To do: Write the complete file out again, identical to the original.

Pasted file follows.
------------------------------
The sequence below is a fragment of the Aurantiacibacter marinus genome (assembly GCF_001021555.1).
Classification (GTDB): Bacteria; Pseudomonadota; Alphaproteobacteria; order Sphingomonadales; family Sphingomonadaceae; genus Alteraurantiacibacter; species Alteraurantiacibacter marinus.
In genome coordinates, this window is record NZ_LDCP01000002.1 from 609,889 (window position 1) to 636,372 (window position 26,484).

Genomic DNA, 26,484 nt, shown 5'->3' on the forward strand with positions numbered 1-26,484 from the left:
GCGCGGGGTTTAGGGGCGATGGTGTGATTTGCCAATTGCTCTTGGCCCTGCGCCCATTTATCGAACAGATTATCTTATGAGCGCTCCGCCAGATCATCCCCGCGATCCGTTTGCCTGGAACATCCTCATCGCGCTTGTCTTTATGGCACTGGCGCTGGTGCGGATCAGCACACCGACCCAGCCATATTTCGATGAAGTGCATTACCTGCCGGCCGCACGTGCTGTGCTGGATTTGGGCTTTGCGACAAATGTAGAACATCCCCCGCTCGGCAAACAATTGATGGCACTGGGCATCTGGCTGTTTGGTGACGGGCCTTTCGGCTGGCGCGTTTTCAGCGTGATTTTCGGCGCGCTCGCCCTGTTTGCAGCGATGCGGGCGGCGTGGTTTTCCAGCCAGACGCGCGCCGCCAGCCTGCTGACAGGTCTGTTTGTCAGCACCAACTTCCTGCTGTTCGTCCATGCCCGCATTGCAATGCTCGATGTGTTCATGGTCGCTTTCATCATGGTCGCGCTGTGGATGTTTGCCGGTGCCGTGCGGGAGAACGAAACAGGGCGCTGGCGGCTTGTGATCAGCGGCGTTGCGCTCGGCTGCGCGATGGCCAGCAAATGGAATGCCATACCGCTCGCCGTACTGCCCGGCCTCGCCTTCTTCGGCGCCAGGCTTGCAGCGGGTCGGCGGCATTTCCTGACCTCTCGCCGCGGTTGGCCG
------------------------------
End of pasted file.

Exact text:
The sequence below is a fragment of the Aurantiacibacter marinus genome (assembly GCF_001021555.1).
Classification (GTDB): Bacteria; Pseudomonadota; Alphaproteobacteria; order Sphingomonadales; family Sphingomonadaceae; genus Alteraurantiacibacter; species Alteraurantiacibacter marinus.
In genome coordinates, this window is record NZ_LDCP01000002.1 from 609,889 (window position 1) to 636,372 (window position 26,484).

Genomic DNA, 26,484 nt, shown 5'->3' on the forward strand with positions numbered 1-26,484 from the left:
GCGCGGGGTTTAGGGGCGATGGTGTGATTTGCCAATTGCTCTTGGCCCTGCGCCCATTTATCGAACAGATTATCTTATGAGCGCTCCGCCAGATCATCCCCGCGATCCGTTTGCCTGGAACATCCTCATCGCGCTTGTCTTTATGGCACTGGCGCTGGTGCGGATCAGCACACCGACCCAGCCATATTTCGATGAAGTGCATTACCTGCCGGCCGCACGTGCTGTGCTGGATTTGGGCTTTGCGACAAATGTAGAACATCCCCCGCTCGGCAAACAATTGATGGCACTGGGCATCTGGCTGTTTGGTGACGGGCCTTTCGGCTGGCGCGTTTTCAGCGTGATTTTCGGCGCGCTCGCCCTGTTTGCAGCGATGCGGGCGGCGTGGTTTTCCAGCCAGACGCGCGCCGCCAGCCTGCTGACAGGTCTGTTTGTCAGCACCAACTTCCTGCTGTTCGTCCATGCCCGCATTGCAATGCTCGATGTGTTCATGGTCGCTTTCATCATGGTCGCGCTGTGGATGTTTGCCGGTGCCGTGCGGGAGAACGAAACAGGGCGCTGGCGGCTTGTGATCAGCGGCGTTGCGCTCGGCTGCGCGATGGCCAGCAAATGGAATGCCATACCGCTCGCCGTACTGCCCGGCCTCGCCTTCTTCGGCGCCAGGCTTGCAGCGGGTCGGCGGCATTTCCTGACCTCTCGCCGCGGTTGGCCG